If you thought last week’s Audi 90 Quattro was going to be the oldest Auto Union car you were going to see on Hooniverse for at least a month, you were mistaken. This 1957 Auto Union DKW 3=6 looked stunning in person, and was pretty much in concours condition when I saw it. The 3=6 was a front wheel drive car developed by Auto Union in the late 1940s. First shown at Frankfurt in 1953, the 3=6 was warmly received, even though its styling was clearly an evolution of pre-war aerodynamic design language.
The car’s curious name, as I’m sure a lot of you know, arose from DKW’s advertising campaign that sought to promote the new two-stroke 3-cylinder engine as being just as good as the four-stroke 6-cylinder engine. Though by the end of the car’s production cycle in 1959, it was sold simply as the DKW 900. But this is essentially one of Auto Union’s most popular cars of the 1950s, even though there are very few of these in North America.
Weighing in at just under 900 kilograms, the 3=6 was a popular little 2-door sedan that also came in cabrio form by Karmann. Having heard this car moving around, you’ll be interested to know that it doesn’t do as good an impression of a 1980s Japanese motorcycle as some other notable two-stroke cars like the Junior deLuxe, the ZAZ 968, or the Saab 99.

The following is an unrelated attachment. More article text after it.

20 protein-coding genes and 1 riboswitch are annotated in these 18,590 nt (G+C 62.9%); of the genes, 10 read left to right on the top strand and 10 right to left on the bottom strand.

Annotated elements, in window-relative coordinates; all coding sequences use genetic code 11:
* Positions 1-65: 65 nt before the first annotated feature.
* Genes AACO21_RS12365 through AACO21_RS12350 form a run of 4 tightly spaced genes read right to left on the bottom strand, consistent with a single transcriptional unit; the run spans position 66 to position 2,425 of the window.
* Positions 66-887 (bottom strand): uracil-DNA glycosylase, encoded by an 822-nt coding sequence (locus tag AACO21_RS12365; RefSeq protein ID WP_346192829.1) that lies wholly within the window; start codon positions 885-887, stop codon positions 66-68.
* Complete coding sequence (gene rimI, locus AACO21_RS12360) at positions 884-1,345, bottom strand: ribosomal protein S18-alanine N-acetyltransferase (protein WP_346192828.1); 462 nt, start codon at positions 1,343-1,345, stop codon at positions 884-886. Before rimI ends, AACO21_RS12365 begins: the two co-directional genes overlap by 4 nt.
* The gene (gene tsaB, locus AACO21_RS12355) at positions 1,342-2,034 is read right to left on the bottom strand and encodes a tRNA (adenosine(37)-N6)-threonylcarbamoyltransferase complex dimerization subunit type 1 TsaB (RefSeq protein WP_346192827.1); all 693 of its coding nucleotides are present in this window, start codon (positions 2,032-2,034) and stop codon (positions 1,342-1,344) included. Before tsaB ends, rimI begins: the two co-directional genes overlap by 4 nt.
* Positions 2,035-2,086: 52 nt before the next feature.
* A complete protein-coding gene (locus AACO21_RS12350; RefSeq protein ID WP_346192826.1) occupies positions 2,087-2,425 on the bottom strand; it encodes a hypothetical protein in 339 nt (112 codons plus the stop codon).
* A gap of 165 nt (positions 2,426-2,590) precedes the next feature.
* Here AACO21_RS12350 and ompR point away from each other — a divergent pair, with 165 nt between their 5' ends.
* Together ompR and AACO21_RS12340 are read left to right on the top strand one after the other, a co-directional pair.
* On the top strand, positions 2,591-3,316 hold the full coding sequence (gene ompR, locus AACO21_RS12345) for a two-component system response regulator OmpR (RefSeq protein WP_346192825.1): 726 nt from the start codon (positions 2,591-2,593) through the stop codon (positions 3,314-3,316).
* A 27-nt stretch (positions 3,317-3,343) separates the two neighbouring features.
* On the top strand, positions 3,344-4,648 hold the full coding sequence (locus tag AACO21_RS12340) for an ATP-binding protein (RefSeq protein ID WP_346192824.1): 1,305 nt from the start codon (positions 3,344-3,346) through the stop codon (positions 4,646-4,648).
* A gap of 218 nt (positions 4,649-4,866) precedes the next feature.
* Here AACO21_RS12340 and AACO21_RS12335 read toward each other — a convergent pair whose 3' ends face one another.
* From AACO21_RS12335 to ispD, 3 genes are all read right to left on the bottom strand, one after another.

Just how much are these now? A blue 1957 3=6 in good condition recenty sold for $8,800 at Russo and Steele in 2013. While that sounds pretty affordable, a 1957 wagon version of the 3=6 with a charming wooden roof rack brought a surprising $60,500 at RM’s Amelia Island sale in March of last year. Of course that doesn’t meat that every 3=6 wagon is now worth $60K, but still, those are some pretty impressive numbers.
[Images: Copyright 2013 Hooniverse/Jay Ramey]